With many big companies, like Robinhood, shifting to remote-first working environments, it is a wise idea for other office-based companies to at least consider the extra possibilities that moving to a flexible work-from-home system can bring.
However, as with every big change, people and companies can develop cold feet and may feel uncertain about making the correct choice. Using virtual meeting software and meeting in virtual offices is very new and uncharted territory for most CEOs.
One of the concerns stems from the obvious difference of not physically being able to see your employees whenever you want. This change in the work dynamic worries managers who won’t be able to stick to their usual routines and they can’t help but feel that they won’t be able to do their jobs properly - making sure employees are on task and on the same page.
Trust is an integral part of ensuring that your company runs smoothly, it’s the glue that keeps your teams collaborating effectively, it’s the grease that quickens all forms of communication, it's the fire that warms us and makes employees feel welcome in the company.
So, with trust being so important, how can you maintain high levels of inter boss-employee and employee-colleague trust whilst transitioning into the remote-first landscape?
Put an end to unproductive micro-management
Boss-Employee Trust: Spying is not the Solution!!!
With the sudden switch up during the pandemic, where a lot of companies scrambled to move their workforce online, a new industry swept in to take advantage - online monitoring software.
Fuelled by distrust, companies have produced intrusive software that monitors employees' actions throughout the day - pretending that this is similar to how a manager checks up on their employees physically.
However, this is not the answer. Trust is a two-way street, if you want your employees to trust you, you also need to trust them. Employees under surveillance experience higher levels of anxiety as the inability to loosen up during the workday negatively affects their productivity. Moreover, the lack of mutual trust suggests uncertainty in the longevity of their position. People need to take breaks and have moments to themselves. This may seem counterintuitive, allowing employees the agency to control their own time increase workplace productivity in the long run.
Horror stories where employers have tried to sneak in forms over monitoring by ensuring employees stay on a video call all day are not representative of hybrid working’s future.
Boss-Employee Trust: Treat your Employees Fairly and Equally
It can be forgiven that there will be biases that arise in this new world of remote-first hybrid working. If you’re an old-school type of manager you may catch yourself treating your in-office employees with more care than your remote employees. The first step as always is acknowledging that there is a problem and there is a better way of doing things.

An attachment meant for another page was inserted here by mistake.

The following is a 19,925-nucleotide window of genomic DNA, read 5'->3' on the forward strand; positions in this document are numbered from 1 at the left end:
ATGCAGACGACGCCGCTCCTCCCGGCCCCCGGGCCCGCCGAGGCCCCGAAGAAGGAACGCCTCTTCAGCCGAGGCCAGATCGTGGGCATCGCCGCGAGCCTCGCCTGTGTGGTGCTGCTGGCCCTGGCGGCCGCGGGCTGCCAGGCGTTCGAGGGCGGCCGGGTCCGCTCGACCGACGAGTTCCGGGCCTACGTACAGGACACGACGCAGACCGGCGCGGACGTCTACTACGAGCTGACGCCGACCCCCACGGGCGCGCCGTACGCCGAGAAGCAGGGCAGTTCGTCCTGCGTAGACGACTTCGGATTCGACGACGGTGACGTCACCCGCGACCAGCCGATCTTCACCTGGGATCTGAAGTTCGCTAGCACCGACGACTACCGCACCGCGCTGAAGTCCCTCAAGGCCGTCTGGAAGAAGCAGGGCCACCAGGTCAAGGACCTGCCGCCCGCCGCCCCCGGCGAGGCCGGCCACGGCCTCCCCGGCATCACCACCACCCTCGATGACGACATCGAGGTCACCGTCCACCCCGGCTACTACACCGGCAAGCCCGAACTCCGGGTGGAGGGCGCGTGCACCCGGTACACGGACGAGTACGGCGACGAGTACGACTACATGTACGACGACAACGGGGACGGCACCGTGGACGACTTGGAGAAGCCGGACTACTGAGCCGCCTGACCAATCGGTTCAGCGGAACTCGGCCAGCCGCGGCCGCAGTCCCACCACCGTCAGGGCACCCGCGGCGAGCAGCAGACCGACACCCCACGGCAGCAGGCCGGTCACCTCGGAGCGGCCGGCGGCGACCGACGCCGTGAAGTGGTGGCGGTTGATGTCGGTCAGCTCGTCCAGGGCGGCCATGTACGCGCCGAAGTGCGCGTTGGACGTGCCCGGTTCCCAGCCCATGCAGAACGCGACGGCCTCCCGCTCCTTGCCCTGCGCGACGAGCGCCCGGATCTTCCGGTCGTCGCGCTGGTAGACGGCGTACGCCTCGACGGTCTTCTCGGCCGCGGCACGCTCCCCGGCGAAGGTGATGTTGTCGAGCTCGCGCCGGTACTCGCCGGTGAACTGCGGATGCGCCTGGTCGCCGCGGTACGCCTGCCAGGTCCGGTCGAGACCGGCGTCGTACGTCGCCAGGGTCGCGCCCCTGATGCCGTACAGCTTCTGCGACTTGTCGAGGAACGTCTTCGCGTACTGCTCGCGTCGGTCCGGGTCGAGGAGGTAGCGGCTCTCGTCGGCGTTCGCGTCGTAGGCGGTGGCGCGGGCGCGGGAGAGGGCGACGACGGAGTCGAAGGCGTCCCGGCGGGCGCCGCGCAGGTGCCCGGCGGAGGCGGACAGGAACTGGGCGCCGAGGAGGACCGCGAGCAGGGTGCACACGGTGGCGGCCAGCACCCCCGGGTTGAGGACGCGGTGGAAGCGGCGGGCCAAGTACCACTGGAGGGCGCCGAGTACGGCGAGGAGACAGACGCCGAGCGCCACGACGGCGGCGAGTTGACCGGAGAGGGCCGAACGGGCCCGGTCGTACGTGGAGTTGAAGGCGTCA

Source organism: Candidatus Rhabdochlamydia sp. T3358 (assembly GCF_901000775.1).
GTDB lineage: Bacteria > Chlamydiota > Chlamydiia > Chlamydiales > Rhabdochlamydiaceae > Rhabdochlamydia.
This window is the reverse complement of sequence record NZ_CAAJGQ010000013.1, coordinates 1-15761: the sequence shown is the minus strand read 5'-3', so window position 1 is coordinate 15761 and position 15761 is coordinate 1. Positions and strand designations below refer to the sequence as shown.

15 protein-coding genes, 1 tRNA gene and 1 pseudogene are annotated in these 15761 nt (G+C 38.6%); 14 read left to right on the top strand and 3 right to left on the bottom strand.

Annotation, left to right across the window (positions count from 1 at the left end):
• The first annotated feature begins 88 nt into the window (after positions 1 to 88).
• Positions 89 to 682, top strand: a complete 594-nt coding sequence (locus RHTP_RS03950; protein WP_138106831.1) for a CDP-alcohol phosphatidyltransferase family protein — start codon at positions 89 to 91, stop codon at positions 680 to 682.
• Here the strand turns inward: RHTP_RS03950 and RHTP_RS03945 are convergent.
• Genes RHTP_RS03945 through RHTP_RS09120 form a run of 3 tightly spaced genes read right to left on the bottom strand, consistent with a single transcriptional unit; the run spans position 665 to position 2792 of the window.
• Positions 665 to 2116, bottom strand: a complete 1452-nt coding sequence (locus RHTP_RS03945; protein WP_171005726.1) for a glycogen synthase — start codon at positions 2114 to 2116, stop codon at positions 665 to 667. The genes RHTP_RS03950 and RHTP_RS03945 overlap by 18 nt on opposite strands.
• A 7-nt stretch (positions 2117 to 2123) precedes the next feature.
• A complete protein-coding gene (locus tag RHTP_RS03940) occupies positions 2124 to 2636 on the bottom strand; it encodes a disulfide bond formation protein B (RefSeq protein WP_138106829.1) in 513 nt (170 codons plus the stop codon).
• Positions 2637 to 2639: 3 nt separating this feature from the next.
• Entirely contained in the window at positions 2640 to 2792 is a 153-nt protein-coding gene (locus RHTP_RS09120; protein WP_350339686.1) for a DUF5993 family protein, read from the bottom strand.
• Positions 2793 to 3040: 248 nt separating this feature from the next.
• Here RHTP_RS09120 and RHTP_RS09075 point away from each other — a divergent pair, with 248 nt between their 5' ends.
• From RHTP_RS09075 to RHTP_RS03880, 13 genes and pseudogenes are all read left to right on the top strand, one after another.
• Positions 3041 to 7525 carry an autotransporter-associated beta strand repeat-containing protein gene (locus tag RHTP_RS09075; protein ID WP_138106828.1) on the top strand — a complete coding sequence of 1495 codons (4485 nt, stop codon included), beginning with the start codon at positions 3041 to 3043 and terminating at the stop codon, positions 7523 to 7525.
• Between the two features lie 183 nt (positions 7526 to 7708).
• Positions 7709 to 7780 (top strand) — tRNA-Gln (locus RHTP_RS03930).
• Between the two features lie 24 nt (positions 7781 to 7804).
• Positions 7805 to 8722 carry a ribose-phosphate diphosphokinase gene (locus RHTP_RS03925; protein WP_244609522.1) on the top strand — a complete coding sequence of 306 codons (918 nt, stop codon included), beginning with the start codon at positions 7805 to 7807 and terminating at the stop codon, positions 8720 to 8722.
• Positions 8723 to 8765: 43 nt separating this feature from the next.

In an office environment, there will be more opportunities to engage with your employees naturally throughout the course of the day. These small engagements, while not recorded or planned can often be critical for making an employee feel valued in the workplace. Bumping into an employee after you just looked through some of their work can be a great time to give small feedback that will help them grow in their position as well as positive reinforcement to keep up the morale.
These casual conversations are harder to come by with remote employees since it will be impossible for you to physically bump into someone sitting miles away. However, it is certainly not an excuse for you as a manager to make an effort and keep up informal check-ups with employees - a simple message every now and then to check on their wellbeing can bring great returns though.
Short chats will be easier to set up in a virtual office like Wurkr, as opposed to virtual meeting software, as no scheduling is required. Moreover, being able to see a virtual representation of the office layout gives you a fantastic opportunity to see who is available for a casual 1-on-1.
Remote employees work just as hard
Have a clear guide on protocol
Having a clear protocol for Flexi-employment is absolutely 100% vital for hybrid working to be successful. For most people, remote-first employment will be a new experience and those employees may feel uncertain about their place in the company - who they should be working with and who to contact when they need support.
To ensure that employees who have switched to flexible working can trust the company, clear guidelines need to be in place to make their daily work lives easier - this is especially important for successful onboarding. Make it obvious that there will be no blockades to success and progression within the company for those contemplating a more flexible life.
Include Your Remote Employees in the Fun Stuff
Feeling isolated is many people's biggest concern before they switch to hybrid working and it is a valid fear. The casual social interaction day-to-day for many office workers very well may be the only time they talk to people for long periods of time. As a manager, it is your responsibility to ensure that employees have things to look forward to and are kept engaged in their work, and feel part of the team.
Just because people are in distributed teams and work from anywhere doesn’t mean that old school work socials can’t be adapted to this new hybrid work environment. There are many team-building activities you can do online that everyone can participate in. Normally go to the pub with your colleagues on a Friday, how about every other Friday rename one of your Wurkr rooms to your favourite pub and get boozy on a call with everyone.